From Academic Kids


Newcastle-under-Lyme is a busy market town in Staffordshire, England, not to be confused with the larger city of Newcastle-upon-Tyne. It about 26 miles (42 km) north of the county town of Stafford.

The town sits around 5 miles (8 km) west of neighbouring city Stoke-on-Trent, although the suburbs of the town run into those of the city. Newcastle is often unofficially considered to be an affluent suburb of the city of Stoke-on-Trent.

In 1991 the town had a population of 73,208. The surrounding borough of Newcastle-under-Lyme has a population of 122,000.

The town was selected for the campus of University College of North Staffordshire in 1949, which was granted full university status as Keele University in 1962. Also on the campus is Keele Science Park. The town thus serves as a 'campus town' for the University and also for the adjacent University Hospital of North Staffordshire.

Newcastle's industries include: construction materials, apparel, computers, publishing, electric motors, and machinery.



The town grew up around a 'new' castle which was built by the Normans in the 12th century, ruins of which still survive, and was named "under-Lyme" due to its proximity to the former Lyme forest.

Like neighboring Stoke-on-Trent, Newcastle's early economy was based around pottery, and later also coal mining - both of which have declined in recent decades.

Newcastle is on the national canal network, but the canal, running from the Trent and Mersey Canal at Stoke-on-Trent to Sir Nigel Gresley's Canal has been disused since 1935.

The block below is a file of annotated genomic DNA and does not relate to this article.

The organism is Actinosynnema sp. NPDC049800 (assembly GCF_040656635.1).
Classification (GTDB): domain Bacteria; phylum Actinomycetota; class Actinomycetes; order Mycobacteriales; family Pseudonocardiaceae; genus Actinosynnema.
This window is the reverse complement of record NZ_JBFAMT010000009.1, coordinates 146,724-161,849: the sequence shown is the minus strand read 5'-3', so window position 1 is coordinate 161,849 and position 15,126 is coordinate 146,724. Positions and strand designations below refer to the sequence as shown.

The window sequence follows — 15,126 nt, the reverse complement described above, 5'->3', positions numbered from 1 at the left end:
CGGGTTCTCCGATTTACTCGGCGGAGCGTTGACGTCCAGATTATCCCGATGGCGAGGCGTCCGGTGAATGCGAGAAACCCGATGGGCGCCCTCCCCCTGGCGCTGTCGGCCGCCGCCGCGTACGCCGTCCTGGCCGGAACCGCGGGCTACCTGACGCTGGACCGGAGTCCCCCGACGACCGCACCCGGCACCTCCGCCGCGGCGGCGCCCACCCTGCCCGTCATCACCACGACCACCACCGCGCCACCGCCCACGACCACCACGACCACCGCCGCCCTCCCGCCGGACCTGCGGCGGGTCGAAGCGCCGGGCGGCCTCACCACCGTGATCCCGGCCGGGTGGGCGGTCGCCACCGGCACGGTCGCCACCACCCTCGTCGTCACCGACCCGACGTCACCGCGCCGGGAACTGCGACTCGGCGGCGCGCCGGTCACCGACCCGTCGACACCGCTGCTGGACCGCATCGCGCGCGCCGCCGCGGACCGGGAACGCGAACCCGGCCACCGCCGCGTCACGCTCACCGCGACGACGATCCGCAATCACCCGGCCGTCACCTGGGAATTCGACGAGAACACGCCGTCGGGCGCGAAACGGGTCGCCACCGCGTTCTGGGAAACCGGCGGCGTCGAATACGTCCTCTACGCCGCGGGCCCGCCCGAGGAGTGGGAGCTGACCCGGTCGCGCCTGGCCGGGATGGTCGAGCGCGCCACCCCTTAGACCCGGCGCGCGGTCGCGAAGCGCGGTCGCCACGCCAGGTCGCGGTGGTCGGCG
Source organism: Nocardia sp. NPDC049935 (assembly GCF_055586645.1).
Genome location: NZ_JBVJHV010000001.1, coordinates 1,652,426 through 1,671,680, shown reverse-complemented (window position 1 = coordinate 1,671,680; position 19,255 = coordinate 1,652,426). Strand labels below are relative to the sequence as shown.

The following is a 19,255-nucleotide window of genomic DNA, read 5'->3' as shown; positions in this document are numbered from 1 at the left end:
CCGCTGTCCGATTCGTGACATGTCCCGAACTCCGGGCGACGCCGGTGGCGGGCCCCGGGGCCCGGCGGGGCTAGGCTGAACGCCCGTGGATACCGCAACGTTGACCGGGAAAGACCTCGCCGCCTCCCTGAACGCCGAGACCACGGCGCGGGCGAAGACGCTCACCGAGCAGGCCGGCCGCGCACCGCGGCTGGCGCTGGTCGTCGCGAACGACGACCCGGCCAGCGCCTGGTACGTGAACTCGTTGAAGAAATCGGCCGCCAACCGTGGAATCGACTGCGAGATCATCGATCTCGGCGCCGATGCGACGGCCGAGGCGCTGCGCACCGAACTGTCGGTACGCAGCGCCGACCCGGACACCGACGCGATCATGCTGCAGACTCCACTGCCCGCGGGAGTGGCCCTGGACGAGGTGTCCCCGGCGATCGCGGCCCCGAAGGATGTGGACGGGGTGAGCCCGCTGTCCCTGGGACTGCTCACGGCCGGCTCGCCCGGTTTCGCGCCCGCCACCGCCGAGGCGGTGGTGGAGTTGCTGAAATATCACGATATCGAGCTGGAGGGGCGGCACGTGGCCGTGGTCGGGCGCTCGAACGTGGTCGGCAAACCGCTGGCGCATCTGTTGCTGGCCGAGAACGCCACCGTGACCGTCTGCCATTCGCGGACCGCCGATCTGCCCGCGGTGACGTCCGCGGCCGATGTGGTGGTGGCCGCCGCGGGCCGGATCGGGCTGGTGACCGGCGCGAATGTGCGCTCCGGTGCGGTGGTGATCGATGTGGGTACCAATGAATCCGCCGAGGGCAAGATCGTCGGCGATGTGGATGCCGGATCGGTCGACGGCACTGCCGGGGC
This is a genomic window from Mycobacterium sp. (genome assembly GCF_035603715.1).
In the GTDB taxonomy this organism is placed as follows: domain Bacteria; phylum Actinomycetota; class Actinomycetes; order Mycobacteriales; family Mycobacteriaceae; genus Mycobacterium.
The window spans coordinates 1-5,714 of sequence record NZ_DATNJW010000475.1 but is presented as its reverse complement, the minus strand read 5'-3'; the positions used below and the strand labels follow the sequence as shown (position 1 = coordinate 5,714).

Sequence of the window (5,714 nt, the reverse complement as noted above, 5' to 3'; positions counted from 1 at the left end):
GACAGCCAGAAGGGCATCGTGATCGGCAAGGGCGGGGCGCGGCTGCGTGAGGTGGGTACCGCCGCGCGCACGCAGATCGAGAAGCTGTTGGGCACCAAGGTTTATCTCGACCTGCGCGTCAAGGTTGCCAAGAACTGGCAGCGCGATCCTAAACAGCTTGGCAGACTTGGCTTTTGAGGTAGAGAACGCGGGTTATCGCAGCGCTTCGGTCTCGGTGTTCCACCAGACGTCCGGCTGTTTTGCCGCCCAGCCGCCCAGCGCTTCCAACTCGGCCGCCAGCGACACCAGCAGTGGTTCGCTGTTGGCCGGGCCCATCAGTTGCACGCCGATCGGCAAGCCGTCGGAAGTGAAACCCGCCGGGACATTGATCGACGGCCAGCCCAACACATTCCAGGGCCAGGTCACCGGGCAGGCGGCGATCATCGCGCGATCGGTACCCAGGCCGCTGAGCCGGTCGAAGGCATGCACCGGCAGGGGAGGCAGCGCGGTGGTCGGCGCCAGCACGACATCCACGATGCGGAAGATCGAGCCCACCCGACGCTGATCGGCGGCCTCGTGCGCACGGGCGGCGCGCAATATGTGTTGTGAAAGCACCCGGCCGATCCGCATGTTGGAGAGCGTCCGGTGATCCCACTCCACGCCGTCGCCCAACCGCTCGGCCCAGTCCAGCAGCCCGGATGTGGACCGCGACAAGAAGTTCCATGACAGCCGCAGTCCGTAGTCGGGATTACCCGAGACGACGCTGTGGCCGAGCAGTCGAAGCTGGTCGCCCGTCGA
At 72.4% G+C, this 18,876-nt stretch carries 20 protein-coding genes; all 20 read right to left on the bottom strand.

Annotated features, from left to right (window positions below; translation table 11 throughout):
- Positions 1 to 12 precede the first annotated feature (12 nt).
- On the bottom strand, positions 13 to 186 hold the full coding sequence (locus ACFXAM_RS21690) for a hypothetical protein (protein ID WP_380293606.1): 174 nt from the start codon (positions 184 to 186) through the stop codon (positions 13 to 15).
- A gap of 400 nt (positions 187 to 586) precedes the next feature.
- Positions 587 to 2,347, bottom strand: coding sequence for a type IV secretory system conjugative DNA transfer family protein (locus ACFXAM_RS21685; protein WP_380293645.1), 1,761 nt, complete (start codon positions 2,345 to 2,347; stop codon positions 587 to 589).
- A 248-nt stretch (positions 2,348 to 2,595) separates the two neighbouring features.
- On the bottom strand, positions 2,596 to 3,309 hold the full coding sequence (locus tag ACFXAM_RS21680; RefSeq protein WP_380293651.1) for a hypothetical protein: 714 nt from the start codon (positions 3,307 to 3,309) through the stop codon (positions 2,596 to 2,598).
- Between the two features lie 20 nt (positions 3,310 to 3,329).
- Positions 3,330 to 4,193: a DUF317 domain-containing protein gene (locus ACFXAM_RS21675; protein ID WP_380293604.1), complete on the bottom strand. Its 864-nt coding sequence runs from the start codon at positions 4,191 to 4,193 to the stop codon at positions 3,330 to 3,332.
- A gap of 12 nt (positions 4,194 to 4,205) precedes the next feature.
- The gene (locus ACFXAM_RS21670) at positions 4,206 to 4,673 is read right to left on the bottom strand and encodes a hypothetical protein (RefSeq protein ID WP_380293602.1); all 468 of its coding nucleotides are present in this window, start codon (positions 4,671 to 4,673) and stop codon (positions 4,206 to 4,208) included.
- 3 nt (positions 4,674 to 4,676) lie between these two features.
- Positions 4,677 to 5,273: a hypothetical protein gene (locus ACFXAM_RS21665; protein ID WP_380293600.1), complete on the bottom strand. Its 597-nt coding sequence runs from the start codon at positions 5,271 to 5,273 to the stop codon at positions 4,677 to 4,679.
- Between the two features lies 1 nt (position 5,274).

Newcastle has many places of worship including 'Newcastle's Faith' which is an old non-conformist place of worship, the 'Old Meeting house', connected to the church of St Giles'. For many years it has been used by the Unitarians, amongst whom were Josiah Wedgwood and his family. It is said monks had a secret passage in the church of St. Giles, but this is more folk-lore than fact. Newcastle is a Methodists stronghold, especially the Kidsgrove area.

Catholic churches are many in Newcastle, most notably Holy Trinity, whose style is Gothic in blue engineering bricks, described as... "the finest modern specimen of ornamental brickwork in the kingdom" at the time. Holy Trinity shares partisanship between Catholics and Protestants.

Famous people

Newcastle's most famous son is Joseph Cook, who became Prime Minister of Australia. The town can also claim to have been the birthplace or schooling place of the novelists Arnold Bennett and Vera Brittain, and the poets John Wain and T.E. Hulme.


A carnival is held every May in Newcastle. Newcastle has over the years increased dramatically the number of pubs, wine bars and night clubs, and is known in the area for requiring a large police presence at the weekend. Newcastle now rivals Hanley, Stoke-on-Trent, for its alcohol-based nightlife. There is also a small-but-vibrant town-centre live music scene with folk music, jazz, blues and heavy metal all catered for.

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